“Trump was president now and we were two Blacks and one Muslim in the back of a white man’s pickup truck who took down his Confederate flag just to trick us.”
In the summer of whatever year in wherever-the-hell, my dad and I sat in the back of a white man’s pickup truck. My dad looks like a date. Or a prune. In colouration and skin texture. He has minimal hair, soft white tuffs that snake around his pruney head like a wreathe. I’m so mean. He’s so sweet. We sat in this man’s truck and I thought, out loud, this ain’t gonna end good, perhaps a little too loudly. The White Man kept looking at us from his rearview with eyes that suggested that he voted for Trump. He didn’t have a Confederate flag and that surprised me a-lot.
“Dad, bruh, what are we doing here?”
My dad smiled sheepishly and looked at the passing scenery with a gaze that I interpreted as boredom and regret.
“Dad! What. Are. We. Doing. Here. Question. Mark.”
I was wearing a hijab that didn’t look like a hijab, twisted into a turban bun. But I was hoping that Trump Eyes would think it was just a Black thing.
“We’re a little lost, Tash. It was nice of him to offer us a ride at the gas station.”
“Ugh,” I said. “Ugh.”
But dad, do you see that way he’s looking at me? It’s too much, I thought.
“But dad, do you see the way he’s looking at us. Like, why?” I whispered.
“Have a little faith, love. Most people are kinder than you think.”
My dad is a sweet, sweet prune. A strange fruit that people eat and forget about later. I wanted off, like now. When the White Man looked at me again, for the sixth time in five minutes, I gave him a squinty-eyed glare that my dad didn’t notice. I wanted him to know that I was onto him. He quickly looked away.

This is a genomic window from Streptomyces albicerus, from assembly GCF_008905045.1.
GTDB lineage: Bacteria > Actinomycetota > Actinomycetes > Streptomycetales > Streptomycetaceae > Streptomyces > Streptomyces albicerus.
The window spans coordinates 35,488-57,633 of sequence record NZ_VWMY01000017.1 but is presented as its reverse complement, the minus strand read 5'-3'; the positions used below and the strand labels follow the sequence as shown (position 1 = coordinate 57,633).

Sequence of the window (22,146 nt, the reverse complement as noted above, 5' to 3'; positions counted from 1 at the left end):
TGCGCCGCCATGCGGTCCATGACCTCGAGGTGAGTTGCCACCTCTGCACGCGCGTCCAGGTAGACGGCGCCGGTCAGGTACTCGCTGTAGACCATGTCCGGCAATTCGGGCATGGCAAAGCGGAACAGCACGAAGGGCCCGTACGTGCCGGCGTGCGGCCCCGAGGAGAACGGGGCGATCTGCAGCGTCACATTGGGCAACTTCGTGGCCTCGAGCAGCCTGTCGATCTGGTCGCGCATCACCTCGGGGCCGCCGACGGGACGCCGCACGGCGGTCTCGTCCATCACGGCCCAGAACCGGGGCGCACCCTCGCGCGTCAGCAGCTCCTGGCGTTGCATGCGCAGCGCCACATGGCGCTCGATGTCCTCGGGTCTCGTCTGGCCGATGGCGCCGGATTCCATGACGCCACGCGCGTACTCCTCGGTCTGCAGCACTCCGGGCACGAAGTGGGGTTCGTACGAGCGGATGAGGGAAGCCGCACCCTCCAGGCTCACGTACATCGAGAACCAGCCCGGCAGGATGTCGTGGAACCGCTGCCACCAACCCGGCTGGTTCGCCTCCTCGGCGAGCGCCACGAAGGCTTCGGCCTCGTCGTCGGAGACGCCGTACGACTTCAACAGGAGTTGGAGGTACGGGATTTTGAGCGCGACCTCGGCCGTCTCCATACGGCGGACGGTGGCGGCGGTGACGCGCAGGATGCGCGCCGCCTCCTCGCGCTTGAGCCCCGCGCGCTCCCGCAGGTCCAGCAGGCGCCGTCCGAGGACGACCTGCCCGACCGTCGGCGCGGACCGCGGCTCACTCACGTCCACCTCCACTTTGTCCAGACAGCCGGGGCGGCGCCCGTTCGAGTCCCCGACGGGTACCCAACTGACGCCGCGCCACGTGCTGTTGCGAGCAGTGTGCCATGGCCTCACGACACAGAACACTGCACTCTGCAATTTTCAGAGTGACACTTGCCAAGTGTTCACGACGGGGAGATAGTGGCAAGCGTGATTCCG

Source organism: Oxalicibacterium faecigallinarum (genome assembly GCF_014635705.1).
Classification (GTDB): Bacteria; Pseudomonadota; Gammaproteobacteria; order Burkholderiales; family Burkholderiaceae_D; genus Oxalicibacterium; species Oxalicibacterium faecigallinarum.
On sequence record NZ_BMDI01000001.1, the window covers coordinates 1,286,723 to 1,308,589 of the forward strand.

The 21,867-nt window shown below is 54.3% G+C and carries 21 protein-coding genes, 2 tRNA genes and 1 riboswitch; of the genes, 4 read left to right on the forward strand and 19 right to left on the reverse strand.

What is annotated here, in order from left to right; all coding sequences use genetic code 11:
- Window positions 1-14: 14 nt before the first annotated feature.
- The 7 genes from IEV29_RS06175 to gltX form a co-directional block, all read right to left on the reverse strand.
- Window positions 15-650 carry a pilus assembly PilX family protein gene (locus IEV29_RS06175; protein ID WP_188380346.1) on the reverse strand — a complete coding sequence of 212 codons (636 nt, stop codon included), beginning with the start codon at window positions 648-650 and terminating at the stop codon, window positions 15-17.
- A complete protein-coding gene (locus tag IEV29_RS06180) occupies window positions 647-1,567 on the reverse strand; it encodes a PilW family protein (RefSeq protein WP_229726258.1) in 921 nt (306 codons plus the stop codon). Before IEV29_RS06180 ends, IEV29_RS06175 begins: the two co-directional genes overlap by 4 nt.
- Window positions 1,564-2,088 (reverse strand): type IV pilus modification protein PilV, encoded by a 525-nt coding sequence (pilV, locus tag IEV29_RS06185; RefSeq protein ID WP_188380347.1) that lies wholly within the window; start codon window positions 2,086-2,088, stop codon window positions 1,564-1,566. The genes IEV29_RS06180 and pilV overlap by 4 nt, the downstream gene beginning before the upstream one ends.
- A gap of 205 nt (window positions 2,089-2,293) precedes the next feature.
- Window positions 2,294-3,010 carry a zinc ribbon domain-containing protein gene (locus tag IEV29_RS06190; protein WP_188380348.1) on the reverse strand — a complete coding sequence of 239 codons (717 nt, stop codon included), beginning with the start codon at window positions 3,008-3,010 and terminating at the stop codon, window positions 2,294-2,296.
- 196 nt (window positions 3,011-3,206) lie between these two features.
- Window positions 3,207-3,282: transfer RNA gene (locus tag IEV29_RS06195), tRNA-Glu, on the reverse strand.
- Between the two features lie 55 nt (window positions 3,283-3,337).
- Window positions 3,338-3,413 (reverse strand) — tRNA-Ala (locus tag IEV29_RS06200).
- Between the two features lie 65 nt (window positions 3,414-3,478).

“Oh Tash, do you have my camera? I wanna take a look at the pictures we took today. Let’s send them over to mom when we get back to the hotel.”
“When we get back ? If. If. If. If. If,” I said, waving the camera back and forth.
My dad laughed with too much lightness. This was serious. Trump was president now and we were two Blacks and one Muslim in the back of a white man’s pickup truck who took down his Confederate flag just to trick us. Like, bro. After they find our bodies hanging from some poplar tree, someone somewhere will write a long-form piece titled “Being Black and Muslim in a Time of Trump,” and it would be well-written. Pulitzer-worthy. Some parts about my life would be factually inaccurate. My mom would decline to be interviewed.
The White Man took a sudden turn off of the main road. Consider the gravity: Trump Eyes took a sudden turn OFF OF THE MAIN ROAD. I looked at my dad with I-told-you-so eyes and said nothing. He seemed concerned but only vaguely. The side road was gravel. I swear. Not even paved. The kind of road that leads to nowhere good, like a dense forest with lots of trees with low hanging branches.
“Dad, say something,” I pleaded. “Pleeease.”
He nodded and gently tapped on the man’s back window.
“Excuse me, sir. Excuse me. Is this the way back into the city?”
Trump Eyes looked back for a moment but didn’t say anything. The sound of the gravel out-noised my dad and maybe he didn’t hear. But maybe he did. And then he slowed down. He parked up at the side of the road in a place where the houses were miles apart from each other. There was a stream partially obscured by trees. Trees. Trees. Trees. It was kinda pretty, still.
He slid open the window.
“I didn’t quite catch what you said, but just one moment, please.” He was fumbling with something in a plastic bag. A gun in a bag? Bro, I dunno, maybe not, that’s weird. A rope though.
“Dad,” I whispered. “His Southern drawl is soooo intense. What if ‘one moment’ here means ‘I’ll shoot you?’”
No laughter this time. My dad gave me a steely look. He didn’t approve. I turned away, staring out towards the stream.
“Look-at-those-trees-dad-aren’t-they-nice-though-which-ones-do-you-like-the-best?” I said a little too quickly. My dad didn’t understand my morbid humour. Or even the gravity of the sit-u-a-tion. I had to offer a little prayer one time: Ya Allah, protect me from the Trump-inspired evil. Like, all of it.